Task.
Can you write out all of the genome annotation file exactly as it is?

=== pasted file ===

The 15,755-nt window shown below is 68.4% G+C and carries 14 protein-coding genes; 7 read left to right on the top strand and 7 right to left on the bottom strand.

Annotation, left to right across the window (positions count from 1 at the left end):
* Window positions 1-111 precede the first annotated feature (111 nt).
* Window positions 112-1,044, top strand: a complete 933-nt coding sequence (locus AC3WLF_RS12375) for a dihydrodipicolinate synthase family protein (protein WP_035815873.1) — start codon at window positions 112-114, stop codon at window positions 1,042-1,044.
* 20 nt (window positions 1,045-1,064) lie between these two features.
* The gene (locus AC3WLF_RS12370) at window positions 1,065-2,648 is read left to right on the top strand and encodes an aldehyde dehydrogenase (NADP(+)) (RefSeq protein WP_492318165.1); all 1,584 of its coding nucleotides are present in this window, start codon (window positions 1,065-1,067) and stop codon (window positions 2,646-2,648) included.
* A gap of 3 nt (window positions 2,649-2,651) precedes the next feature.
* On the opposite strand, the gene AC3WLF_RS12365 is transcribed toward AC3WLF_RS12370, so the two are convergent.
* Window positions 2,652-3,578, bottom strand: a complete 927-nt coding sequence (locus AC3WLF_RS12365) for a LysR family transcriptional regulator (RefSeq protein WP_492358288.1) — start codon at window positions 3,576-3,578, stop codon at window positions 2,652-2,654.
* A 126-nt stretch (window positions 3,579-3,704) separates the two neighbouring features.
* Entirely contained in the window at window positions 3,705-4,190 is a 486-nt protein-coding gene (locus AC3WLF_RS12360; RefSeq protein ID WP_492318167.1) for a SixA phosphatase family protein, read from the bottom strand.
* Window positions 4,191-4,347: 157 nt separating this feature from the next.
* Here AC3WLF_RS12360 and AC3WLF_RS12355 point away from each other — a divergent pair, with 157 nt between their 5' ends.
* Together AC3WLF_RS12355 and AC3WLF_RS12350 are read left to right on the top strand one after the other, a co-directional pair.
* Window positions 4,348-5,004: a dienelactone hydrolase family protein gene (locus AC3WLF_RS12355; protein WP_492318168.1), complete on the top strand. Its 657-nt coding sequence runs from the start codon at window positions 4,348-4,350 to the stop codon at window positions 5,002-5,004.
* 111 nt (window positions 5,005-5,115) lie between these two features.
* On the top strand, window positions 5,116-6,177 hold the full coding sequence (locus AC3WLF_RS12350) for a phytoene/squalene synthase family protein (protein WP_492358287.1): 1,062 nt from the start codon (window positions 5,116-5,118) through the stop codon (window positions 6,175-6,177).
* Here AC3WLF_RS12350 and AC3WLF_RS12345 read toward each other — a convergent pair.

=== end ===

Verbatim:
The 15,755-nt window shown below is 68.4% G+C and carries 14 protein-coding genes; 7 read left to right on the top strand and 7 right to left on the bottom strand.

Annotation, left to right across the window (positions count from 1 at the left end):
* Window positions 1-111 precede the first annotated feature (111 nt).
* Window positions 112-1,044, top strand: a complete 933-nt coding sequence (locus AC3WLF_RS12375) for a dihydrodipicolinate synthase family protein (protein WP_035815873.1) — start codon at window positions 112-114, stop codon at window positions 1,042-1,044.
* 20 nt (window positions 1,045-1,064) lie between these two features.
* The gene (locus AC3WLF_RS12370) at window positions 1,065-2,648 is read left to right on the top strand and encodes an aldehyde dehydrogenase (NADP(+)) (RefSeq protein WP_492318165.1); all 1,584 of its coding nucleotides are present in this window, start codon (window positions 1,065-1,067) and stop codon (window positions 2,646-2,648) included.
* A gap of 3 nt (window positions 2,649-2,651) precedes the next feature.
* On the opposite strand, the gene AC3WLF_RS12365 is transcribed toward AC3WLF_RS12370, so the two are convergent.
* Window positions 2,652-3,578, bottom strand: a complete 927-nt coding sequence (locus AC3WLF_RS12365) for a LysR family transcriptional regulator (RefSeq protein WP_492358288.1) — start codon at window positions 3,576-3,578, stop codon at window positions 2,652-2,654.
* A 126-nt stretch (window positions 3,579-3,704) separates the two neighbouring features.
* Entirely contained in the window at window positions 3,705-4,190 is a 486-nt protein-coding gene (locus AC3WLF_RS12360; RefSeq protein ID WP_492318167.1) for a SixA phosphatase family protein, read from the bottom strand.
* Window positions 4,191-4,347: 157 nt separating this feature from the next.
* Here AC3WLF_RS12360 and AC3WLF_RS12355 point away from each other — a divergent pair, with 157 nt between their 5' ends.
* Together AC3WLF_RS12355 and AC3WLF_RS12350 are read left to right on the top strand one after the other, a co-directional pair.
* Window positions 4,348-5,004: a dienelactone hydrolase family protein gene (locus AC3WLF_RS12355; protein WP_492318168.1), complete on the top strand. Its 657-nt coding sequence runs from the start codon at window positions 4,348-4,350 to the stop codon at window positions 5,002-5,004.
* 111 nt (window positions 5,005-5,115) lie between these two features.
* On the top strand, window positions 5,116-6,177 hold the full coding sequence (locus AC3WLF_RS12350) for a phytoene/squalene synthase family protein (protein WP_492358287.1): 1,062 nt from the start codon (window positions 5,116-5,118) through the stop codon (window positions 6,175-6,177).
* Here AC3WLF_RS12350 and AC3WLF_RS12345 read toward each other — a convergent pair.